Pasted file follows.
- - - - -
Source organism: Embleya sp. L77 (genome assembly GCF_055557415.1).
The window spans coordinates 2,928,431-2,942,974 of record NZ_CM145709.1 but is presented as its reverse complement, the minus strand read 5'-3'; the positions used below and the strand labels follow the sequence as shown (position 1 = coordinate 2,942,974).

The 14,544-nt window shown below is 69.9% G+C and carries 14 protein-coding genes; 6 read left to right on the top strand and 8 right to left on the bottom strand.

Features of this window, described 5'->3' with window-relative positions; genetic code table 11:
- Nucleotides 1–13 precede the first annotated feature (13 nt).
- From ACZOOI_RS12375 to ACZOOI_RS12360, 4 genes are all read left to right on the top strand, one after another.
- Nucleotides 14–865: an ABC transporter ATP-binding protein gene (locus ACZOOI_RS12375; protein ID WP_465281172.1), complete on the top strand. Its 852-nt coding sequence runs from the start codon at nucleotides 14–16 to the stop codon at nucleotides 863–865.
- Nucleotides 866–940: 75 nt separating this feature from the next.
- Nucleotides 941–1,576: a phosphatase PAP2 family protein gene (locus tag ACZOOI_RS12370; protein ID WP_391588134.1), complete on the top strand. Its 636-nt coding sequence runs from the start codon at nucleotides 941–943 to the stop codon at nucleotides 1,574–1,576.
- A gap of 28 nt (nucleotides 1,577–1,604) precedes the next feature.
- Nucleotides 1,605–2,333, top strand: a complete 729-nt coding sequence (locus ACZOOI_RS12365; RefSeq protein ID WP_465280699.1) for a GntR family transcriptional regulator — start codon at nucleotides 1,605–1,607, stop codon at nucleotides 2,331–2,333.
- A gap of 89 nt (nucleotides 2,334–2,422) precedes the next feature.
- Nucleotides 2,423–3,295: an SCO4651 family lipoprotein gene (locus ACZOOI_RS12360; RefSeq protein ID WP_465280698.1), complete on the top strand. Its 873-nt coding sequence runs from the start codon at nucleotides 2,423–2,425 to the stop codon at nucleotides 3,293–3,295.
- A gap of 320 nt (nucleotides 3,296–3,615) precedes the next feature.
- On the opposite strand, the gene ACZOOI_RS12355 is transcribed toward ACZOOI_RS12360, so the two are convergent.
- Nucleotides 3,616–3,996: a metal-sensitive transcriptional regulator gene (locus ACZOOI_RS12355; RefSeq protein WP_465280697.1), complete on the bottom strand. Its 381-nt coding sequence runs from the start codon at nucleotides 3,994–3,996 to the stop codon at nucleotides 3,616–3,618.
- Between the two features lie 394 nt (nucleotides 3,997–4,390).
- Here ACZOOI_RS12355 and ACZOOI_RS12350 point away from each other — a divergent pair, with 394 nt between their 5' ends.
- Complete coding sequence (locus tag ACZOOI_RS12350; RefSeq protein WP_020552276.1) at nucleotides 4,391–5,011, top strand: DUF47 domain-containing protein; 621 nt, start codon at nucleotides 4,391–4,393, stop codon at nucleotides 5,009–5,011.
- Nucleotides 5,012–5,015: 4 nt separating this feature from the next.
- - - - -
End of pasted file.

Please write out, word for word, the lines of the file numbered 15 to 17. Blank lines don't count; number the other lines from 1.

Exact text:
- On the opposite strand, the gene ACZOOI_RS12355 is transcribed toward ACZOOI_RS12360, so the two are convergent.
- Nucleotides 3,616–3,996: a metal-sensitive transcriptional regulator gene (locus ACZOOI_RS12355; RefSeq protein WP_465280697.1), complete on the bottom strand. Its 381-nt coding sequence runs from the start codon at nucleotides 3,994–3,996 to the stop codon at nucleotides 3,616–3,618.
- Between the two features lie 394 nt (nucleotides 3,997–4,390).